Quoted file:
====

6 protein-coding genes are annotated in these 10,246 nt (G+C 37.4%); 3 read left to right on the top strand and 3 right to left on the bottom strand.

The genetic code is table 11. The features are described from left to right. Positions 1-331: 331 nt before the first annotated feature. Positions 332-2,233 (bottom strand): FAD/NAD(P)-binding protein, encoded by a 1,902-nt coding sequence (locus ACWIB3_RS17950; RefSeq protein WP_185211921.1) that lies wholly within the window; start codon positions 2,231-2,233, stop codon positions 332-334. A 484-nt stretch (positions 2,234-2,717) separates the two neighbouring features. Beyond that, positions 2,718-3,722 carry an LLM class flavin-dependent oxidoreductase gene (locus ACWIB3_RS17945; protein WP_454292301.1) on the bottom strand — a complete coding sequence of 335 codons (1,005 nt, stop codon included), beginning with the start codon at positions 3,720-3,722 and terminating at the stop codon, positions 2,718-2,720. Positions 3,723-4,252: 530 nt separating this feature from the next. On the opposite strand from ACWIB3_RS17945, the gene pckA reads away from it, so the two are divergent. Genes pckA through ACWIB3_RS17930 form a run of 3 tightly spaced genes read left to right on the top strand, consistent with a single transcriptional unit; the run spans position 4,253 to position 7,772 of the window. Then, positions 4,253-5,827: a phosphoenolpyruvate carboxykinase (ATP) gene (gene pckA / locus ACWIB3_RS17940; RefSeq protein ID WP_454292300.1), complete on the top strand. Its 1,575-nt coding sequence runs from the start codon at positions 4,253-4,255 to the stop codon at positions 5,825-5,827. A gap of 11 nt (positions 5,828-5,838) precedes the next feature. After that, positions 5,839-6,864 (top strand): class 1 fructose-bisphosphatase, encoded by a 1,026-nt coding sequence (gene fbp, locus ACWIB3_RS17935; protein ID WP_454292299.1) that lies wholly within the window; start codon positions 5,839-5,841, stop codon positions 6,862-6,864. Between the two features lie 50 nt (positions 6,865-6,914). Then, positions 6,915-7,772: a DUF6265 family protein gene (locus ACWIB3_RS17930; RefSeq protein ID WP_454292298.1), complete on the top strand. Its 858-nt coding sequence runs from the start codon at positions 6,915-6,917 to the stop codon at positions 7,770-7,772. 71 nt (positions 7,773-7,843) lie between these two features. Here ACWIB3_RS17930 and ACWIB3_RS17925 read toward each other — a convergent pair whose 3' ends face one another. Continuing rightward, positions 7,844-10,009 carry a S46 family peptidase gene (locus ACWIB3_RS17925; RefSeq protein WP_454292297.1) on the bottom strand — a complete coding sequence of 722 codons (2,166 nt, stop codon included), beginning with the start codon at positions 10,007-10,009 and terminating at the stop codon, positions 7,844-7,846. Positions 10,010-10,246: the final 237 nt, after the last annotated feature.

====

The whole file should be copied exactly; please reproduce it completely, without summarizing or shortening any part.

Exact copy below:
6 protein-coding genes are annotated in these 10,246 nt (G+C 37.4%); 3 read left to right on the top strand and 3 right to left on the bottom strand.

The genetic code is table 11. The features are described from left to right. Positions 1-331: 331 nt before the first annotated feature. Positions 332-2,233 (bottom strand): FAD/NAD(P)-binding protein, encoded by a 1,902-nt coding sequence (locus ACWIB3_RS17950; RefSeq protein WP_185211921.1) that lies wholly within the window; start codon positions 2,231-2,233, stop codon positions 332-334. A 484-nt stretch (positions 2,234-2,717) separates the two neighbouring features. Beyond that, positions 2,718-3,722 carry an LLM class flavin-dependent oxidoreductase gene (locus ACWIB3_RS17945; protein WP_454292301.1) on the bottom strand — a complete coding sequence of 335 codons (1,005 nt, stop codon included), beginning with the start codon at positions 3,720-3,722 and terminating at the stop codon, positions 2,718-2,720. Positions 3,723-4,252: 530 nt separating this feature from the next. On the opposite strand from ACWIB3_RS17945, the gene pckA reads away from it, so the two are divergent. Genes pckA through ACWIB3_RS17930 form a run of 3 tightly spaced genes read left to right on the top strand, consistent with a single transcriptional unit; the run spans position 4,253 to position 7,772 of the window. Then, positions 4,253-5,827: a phosphoenolpyruvate carboxykinase (ATP) gene (gene pckA / locus ACWIB3_RS17940; RefSeq protein ID WP_454292300.1), complete on the top strand. Its 1,575-nt coding sequence runs from the start codon at positions 4,253-4,255 to the stop codon at positions 5,825-5,827. A gap of 11 nt (positions 5,828-5,838) precedes the next feature. After that, positions 5,839-6,864 (top strand): class 1 fructose-bisphosphatase, encoded by a 1,026-nt coding sequence (gene fbp, locus ACWIB3_RS17935; protein ID WP_454292299.1) that lies wholly within the window; start codon positions 5,839-5,841, stop codon positions 6,862-6,864. Between the two features lie 50 nt (positions 6,865-6,914). Then, positions 6,915-7,772: a DUF6265 family protein gene (locus ACWIB3_RS17930; RefSeq protein ID WP_454292298.1), complete on the top strand. Its 858-nt coding sequence runs from the start codon at positions 6,915-6,917 to the stop codon at positions 7,770-7,772. 71 nt (positions 7,773-7,843) lie between these two features. Here ACWIB3_RS17930 and ACWIB3_RS17925 read toward each other — a convergent pair whose 3' ends face one another. Continuing rightward, positions 7,844-10,009 carry a S46 family peptidase gene (locus ACWIB3_RS17925; RefSeq protein WP_454292297.1) on the bottom strand — a complete coding sequence of 722 codons (2,166 nt, stop codon included), beginning with the start codon at positions 10,007-10,009 and terminating at the stop codon, positions 7,844-7,846. Positions 10,010-10,246: the final 237 nt, after the last annotated feature.